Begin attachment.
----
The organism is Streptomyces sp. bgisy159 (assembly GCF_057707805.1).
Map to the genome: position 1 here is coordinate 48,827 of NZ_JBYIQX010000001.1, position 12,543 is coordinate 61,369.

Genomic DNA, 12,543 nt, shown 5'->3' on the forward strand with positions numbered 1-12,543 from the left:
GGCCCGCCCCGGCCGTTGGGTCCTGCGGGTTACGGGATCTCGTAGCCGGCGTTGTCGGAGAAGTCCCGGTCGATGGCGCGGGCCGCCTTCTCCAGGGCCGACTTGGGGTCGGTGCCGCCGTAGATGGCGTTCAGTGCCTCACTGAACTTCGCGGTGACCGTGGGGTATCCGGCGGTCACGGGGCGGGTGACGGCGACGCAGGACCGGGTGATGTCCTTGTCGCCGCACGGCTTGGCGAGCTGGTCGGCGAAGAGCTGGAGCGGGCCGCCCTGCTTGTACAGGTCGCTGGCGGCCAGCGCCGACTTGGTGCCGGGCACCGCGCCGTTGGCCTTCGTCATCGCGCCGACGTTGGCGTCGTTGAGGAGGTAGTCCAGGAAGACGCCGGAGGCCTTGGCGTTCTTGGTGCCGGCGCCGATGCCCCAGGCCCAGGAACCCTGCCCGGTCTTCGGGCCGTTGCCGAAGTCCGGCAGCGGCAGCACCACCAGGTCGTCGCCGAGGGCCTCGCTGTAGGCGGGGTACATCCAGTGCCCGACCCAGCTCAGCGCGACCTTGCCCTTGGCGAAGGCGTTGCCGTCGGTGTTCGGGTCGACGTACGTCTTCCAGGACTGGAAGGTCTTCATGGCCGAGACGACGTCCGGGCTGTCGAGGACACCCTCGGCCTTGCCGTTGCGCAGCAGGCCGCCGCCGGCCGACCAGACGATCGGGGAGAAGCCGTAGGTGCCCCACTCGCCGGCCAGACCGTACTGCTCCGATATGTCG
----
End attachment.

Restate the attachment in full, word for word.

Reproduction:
The organism is Streptomyces sp. bgisy159 (assembly GCF_057707805.1).
Map to the genome: position 1 here is coordinate 48,827 of NZ_JBYIQX010000001.1, position 12,543 is coordinate 61,369.

Genomic DNA, 12,543 nt, shown 5'->3' on the forward strand with positions numbered 1-12,543 from the left:
GGCCCGCCCCGGCCGTTGGGTCCTGCGGGTTACGGGATCTCGTAGCCGGCGTTGTCGGAGAAGTCCCGGTCGATGGCGCGGGCCGCCTTCTCCAGGGCCGACTTGGGGTCGGTGCCGCCGTAGATGGCGTTCAGTGCCTCACTGAACTTCGCGGTGACCGTGGGGTATCCGGCGGTCACGGGGCGGGTGACGGCGACGCAGGACCGGGTGATGTCCTTGTCGCCGCACGGCTTGGCGAGCTGGTCGGCGAAGAGCTGGAGCGGGCCGCCCTGCTTGTACAGGTCGCTGGCGGCCAGCGCCGACTTGGTGCCGGGCACCGCGCCGTTGGCCTTCGTCATCGCGCCGACGTTGGCGTCGTTGAGGAGGTAGTCCAGGAAGACGCCGGAGGCCTTGGCGTTCTTGGTGCCGGCGCCGATGCCCCAGGCCCAGGAACCCTGCCCGGTCTTCGGGCCGTTGCCGAAGTCCGGCAGCGGCAGCACCACCAGGTCGTCGCCGAGGGCCTCGCTGTAGGCGGGGTACATCCAGTGCCCGACCCAGCTCAGCGCGACCTTGCCCTTGGCGAAGGCGTTGCCGTCGGTGTTCGGGTCGACGTACGTCTTCCAGGACTGGAAGGTCTTCATGGCCGAGACGACGTCCGGGCTGTCGAGGACACCCTCGGCCTTGCCGTTGCGCAGCAGGCCGCCGCCGGCCGACCAGACGATCGGGGAGAAGCCGTAGGTGCCCCACTCGCCGGCCAGACCGTACTGCTCCGATATGTCG